According to Cognitive Psychology, thinking is an intellectual exertion that aims at finding out an answer to a question or the solution of a practical problem. When we think of solutions to a problem, we tend to rely on our past experiences. Our past experiences help us make an informed decision based on something similar we might have encountered in our past. We imagine the situation to be just like the one we encountered before and imagine it to turn out the same way it did before. We view the past through filters that distort reality. In our heads, based on past experiences, the reality becomes something else. We imagine reality to be something that it is not. That makes our problems imaginary as our perception of the situations we are experiencing or problems we are going through might not be real at all. For example, in the story shared above of the crew member who succumbed to death, if he would have thought that he would survive and he just needs to find ways to, his feelings of fear would have changed to determination to fight and his actions would have been to find ways to sustain, such as eating food. His mere belief and his internal dialogue, or his imaginary thought, that he would die made way for his body to give in. This is also supported by the mind-body dichotomy, which states that there exists a relationship between our mental states and bodily processes, that what we think has an effect on our bodies as well. Another perspective we can look at is that of our language affecting our thinking. What language do you think we think in? Do you think language influences our thinking? While it is extremely hard to differentiate one’s thinking abilities based on language only, it has been studied over decades that the language one speaks in determines their thinking to some extent. For example, individuals who speak a tribal language of Hopi, as compared to English language speakers, have a different sense of time and space. Hopi speakers rely on relativistic principles and are natural physicists, whereas English speakers have a Newtonian perspective of time and space. This difference in experience that is occurring due to a difference in language, causes a difference in thinking as well, leading to an indirect connection between thought and language. Language also affects thinking in a way that when one learns a language to speak in, they also can “talk to themselves” in the same language, giving them an ability to have an internal dialogue. One can say anything to themselves based on their idea or imagination of something, for example, imagining what one would say in an argument to another person. From a developmental perspective, it has been seen humans tend to have an autobiographical memory from when they were 3 years old. If we try to think of our memories before the age of three, we tend to remember it in bits and pieces or not at all. This age is also when we, as children, are able to talk about our lives in a narrative way, which implies that language provides room for thoughts and memories to sustain. It creates room for mental computation and memory, allowing our imagination to run wild and form new thoughts. It has also been found that when one has no language, there are crippling deficits in thinking.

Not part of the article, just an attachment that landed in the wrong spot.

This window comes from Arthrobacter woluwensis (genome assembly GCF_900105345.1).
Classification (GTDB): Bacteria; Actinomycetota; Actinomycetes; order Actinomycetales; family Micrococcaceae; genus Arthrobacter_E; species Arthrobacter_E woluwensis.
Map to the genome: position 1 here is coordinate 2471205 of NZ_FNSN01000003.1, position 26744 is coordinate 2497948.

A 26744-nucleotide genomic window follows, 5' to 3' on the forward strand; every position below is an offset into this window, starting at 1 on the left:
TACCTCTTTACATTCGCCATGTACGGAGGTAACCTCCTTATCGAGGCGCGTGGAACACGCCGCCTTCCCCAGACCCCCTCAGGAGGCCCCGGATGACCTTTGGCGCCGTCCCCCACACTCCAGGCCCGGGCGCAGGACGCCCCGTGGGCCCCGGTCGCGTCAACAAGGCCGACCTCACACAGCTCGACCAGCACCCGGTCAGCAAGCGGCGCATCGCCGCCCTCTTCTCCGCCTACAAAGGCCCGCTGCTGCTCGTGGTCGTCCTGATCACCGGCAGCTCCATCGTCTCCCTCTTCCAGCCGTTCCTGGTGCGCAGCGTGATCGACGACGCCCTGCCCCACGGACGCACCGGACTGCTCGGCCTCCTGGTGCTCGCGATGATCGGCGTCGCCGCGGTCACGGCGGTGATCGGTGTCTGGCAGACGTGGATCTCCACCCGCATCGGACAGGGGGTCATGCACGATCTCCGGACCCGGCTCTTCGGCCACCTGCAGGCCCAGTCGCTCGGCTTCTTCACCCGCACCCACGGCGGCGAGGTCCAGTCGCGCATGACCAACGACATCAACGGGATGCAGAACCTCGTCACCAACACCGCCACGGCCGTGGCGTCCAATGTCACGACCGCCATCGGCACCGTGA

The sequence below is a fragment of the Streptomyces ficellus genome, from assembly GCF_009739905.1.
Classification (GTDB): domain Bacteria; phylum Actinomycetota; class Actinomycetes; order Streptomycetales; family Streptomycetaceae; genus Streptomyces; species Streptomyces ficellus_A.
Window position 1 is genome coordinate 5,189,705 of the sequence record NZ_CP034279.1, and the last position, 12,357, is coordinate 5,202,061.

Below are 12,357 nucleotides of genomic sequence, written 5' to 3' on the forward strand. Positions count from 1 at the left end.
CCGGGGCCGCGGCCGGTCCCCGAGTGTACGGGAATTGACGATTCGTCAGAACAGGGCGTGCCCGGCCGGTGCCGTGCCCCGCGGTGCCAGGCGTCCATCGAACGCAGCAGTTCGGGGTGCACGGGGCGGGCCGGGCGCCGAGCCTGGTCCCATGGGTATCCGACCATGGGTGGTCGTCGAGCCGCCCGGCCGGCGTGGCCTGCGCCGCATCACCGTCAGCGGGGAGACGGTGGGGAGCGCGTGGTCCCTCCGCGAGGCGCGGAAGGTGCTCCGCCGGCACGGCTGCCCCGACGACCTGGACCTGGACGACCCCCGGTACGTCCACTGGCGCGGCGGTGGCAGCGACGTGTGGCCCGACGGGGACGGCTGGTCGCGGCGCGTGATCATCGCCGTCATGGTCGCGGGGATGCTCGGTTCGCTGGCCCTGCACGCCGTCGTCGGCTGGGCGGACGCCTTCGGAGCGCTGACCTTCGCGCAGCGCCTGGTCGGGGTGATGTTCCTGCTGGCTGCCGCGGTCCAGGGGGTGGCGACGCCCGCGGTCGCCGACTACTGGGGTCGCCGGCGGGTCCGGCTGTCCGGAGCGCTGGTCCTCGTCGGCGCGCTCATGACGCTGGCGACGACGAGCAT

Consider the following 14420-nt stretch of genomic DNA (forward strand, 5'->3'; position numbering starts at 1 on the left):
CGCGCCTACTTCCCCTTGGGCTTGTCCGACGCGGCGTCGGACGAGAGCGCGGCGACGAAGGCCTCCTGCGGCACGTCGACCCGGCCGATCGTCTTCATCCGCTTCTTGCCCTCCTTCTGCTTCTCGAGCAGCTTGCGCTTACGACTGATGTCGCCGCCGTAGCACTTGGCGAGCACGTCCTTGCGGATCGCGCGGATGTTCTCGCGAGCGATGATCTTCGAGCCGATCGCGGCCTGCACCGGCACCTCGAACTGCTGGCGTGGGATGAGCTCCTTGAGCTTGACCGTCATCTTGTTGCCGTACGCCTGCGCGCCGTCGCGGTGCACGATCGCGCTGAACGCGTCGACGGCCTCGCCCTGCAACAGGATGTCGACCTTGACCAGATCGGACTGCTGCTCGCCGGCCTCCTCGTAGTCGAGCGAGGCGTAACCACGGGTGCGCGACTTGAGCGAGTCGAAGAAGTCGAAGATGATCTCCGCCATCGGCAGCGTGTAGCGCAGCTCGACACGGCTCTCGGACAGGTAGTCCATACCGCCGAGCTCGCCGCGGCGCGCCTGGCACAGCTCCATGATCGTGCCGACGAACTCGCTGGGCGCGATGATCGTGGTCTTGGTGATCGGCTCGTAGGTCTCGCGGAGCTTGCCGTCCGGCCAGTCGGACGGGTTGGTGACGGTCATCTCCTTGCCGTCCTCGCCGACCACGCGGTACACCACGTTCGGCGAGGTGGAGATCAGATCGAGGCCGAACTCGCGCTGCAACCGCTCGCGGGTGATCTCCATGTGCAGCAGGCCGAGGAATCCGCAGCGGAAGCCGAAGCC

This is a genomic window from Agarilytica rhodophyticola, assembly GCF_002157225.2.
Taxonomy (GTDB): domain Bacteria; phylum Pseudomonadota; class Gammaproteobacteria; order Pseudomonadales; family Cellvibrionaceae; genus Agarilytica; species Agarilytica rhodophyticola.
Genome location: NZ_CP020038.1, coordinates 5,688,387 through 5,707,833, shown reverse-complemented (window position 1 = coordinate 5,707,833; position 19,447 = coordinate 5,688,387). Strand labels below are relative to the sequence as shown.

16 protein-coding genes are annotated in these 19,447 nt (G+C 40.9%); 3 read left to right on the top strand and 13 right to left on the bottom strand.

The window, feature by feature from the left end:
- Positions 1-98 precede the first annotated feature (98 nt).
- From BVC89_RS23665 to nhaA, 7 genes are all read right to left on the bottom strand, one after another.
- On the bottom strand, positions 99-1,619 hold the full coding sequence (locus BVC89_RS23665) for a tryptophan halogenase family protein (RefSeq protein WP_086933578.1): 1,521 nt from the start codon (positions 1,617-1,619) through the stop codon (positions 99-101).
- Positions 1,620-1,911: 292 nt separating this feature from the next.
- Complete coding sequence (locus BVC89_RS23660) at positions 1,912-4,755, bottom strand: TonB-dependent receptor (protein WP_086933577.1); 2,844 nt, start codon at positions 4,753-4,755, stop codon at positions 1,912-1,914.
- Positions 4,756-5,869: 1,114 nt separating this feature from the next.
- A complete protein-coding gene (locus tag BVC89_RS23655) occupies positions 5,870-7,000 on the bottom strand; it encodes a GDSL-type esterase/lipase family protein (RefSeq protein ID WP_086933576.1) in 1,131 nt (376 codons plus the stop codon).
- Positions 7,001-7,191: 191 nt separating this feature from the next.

Applying the Power of Imagination
Now that we have established the fundamental power and persuasiveness of imagination, we can now think about how we can use imagination for our benefit to deal with problems of daily life. Albert Einstein once said that imagination is more important than knowledge. He went on to say that knowledge could be great, but imagination is greater. Any knowledge that we have now comes from something we previously imagined or thought of. For example, Aristotle knew of the world that the heavens, it was eternal and perfect,